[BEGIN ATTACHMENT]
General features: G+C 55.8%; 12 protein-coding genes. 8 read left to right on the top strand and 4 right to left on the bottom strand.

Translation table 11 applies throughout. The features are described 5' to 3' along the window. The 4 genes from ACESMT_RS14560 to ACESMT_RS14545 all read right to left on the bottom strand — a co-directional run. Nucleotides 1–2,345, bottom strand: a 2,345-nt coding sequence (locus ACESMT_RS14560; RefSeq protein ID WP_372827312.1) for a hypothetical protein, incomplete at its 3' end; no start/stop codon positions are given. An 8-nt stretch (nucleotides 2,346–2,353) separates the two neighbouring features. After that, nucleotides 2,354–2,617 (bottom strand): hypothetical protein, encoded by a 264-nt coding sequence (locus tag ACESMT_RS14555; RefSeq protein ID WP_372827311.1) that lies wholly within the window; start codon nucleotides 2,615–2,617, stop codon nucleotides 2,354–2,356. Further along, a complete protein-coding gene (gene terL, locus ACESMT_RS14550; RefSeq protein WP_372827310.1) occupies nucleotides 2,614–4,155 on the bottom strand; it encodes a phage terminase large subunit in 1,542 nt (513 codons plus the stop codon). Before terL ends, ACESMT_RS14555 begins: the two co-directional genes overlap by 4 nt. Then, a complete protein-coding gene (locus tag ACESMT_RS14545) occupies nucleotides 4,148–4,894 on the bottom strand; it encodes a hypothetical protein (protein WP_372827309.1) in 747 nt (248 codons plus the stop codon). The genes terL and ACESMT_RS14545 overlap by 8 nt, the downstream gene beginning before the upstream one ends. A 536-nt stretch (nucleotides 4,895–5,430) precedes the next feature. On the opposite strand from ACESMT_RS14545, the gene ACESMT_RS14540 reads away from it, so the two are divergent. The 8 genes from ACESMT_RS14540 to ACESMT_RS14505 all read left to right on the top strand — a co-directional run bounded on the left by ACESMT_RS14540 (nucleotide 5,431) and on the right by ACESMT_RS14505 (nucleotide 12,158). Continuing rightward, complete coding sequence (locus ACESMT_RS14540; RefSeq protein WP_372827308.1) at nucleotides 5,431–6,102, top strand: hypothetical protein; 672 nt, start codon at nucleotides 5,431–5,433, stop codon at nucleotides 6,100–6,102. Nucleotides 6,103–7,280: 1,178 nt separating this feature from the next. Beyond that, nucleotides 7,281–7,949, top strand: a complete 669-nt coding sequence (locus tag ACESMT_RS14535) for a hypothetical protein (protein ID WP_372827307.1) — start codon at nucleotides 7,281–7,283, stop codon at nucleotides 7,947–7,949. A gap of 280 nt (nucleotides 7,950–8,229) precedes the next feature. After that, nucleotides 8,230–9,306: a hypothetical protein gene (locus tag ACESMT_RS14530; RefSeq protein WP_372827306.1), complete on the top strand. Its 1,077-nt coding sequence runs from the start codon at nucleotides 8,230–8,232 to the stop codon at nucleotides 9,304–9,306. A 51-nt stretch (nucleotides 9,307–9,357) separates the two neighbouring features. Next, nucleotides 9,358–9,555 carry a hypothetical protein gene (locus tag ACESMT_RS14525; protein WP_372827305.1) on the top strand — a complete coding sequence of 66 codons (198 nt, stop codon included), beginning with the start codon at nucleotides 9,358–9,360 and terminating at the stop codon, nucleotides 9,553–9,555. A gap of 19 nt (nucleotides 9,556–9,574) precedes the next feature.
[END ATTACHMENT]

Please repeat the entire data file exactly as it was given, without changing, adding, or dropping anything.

General features: G+C 55.8%; 12 protein-coding genes. 8 read left to right on the top strand and 4 right to left on the bottom strand.

Translation table 11 applies throughout. The features are described 5' to 3' along the window. The 4 genes from ACESMT_RS14560 to ACESMT_RS14545 all read right to left on the bottom strand — a co-directional run. Nucleotides 1–2,345, bottom strand: a 2,345-nt coding sequence (locus ACESMT_RS14560; RefSeq protein ID WP_372827312.1) for a hypothetical protein, incomplete at its 3' end; no start/stop codon positions are given. An 8-nt stretch (nucleotides 2,346–2,353) separates the two neighbouring features. After that, nucleotides 2,354–2,617 (bottom strand): hypothetical protein, encoded by a 264-nt coding sequence (locus tag ACESMT_RS14555; RefSeq protein ID WP_372827311.1) that lies wholly within the window; start codon nucleotides 2,615–2,617, stop codon nucleotides 2,354–2,356. Further along, a complete protein-coding gene (gene terL, locus ACESMT_RS14550; RefSeq protein WP_372827310.1) occupies nucleotides 2,614–4,155 on the bottom strand; it encodes a phage terminase large subunit in 1,542 nt (513 codons plus the stop codon). Before terL ends, ACESMT_RS14555 begins: the two co-directional genes overlap by 4 nt. Then, a complete protein-coding gene (locus tag ACESMT_RS14545) occupies nucleotides 4,148–4,894 on the bottom strand; it encodes a hypothetical protein (protein WP_372827309.1) in 747 nt (248 codons plus the stop codon). The genes terL and ACESMT_RS14545 overlap by 8 nt, the downstream gene beginning before the upstream one ends. A 536-nt stretch (nucleotides 4,895–5,430) precedes the next feature. On the opposite strand from ACESMT_RS14545, the gene ACESMT_RS14540 reads away from it, so the two are divergent. The 8 genes from ACESMT_RS14540 to ACESMT_RS14505 all read left to right on the top strand — a co-directional run bounded on the left by ACESMT_RS14540 (nucleotide 5,431) and on the right by ACESMT_RS14505 (nucleotide 12,158). Continuing rightward, complete coding sequence (locus ACESMT_RS14540; RefSeq protein WP_372827308.1) at nucleotides 5,431–6,102, top strand: hypothetical protein; 672 nt, start codon at nucleotides 5,431–5,433, stop codon at nucleotides 6,100–6,102. Nucleotides 6,103–7,280: 1,178 nt separating this feature from the next. Beyond that, nucleotides 7,281–7,949, top strand: a complete 669-nt coding sequence (locus tag ACESMT_RS14535) for a hypothetical protein (protein ID WP_372827307.1) — start codon at nucleotides 7,281–7,283, stop codon at nucleotides 7,947–7,949. A gap of 280 nt (nucleotides 7,950–8,229) precedes the next feature. After that, nucleotides 8,230–9,306: a hypothetical protein gene (locus tag ACESMT_RS14530; RefSeq protein WP_372827306.1), complete on the top strand. Its 1,077-nt coding sequence runs from the start codon at nucleotides 8,230–8,232 to the stop codon at nucleotides 9,304–9,306. A 51-nt stretch (nucleotides 9,307–9,357) separates the two neighbouring features. Next, nucleotides 9,358–9,555 carry a hypothetical protein gene (locus tag ACESMT_RS14525; protein WP_372827305.1) on the top strand — a complete coding sequence of 66 codons (198 nt, stop codon included), beginning with the start codon at nucleotides 9,358–9,360 and terminating at the stop codon, nucleotides 9,553–9,555. A gap of 19 nt (nucleotides 9,556–9,574) precedes the next feature.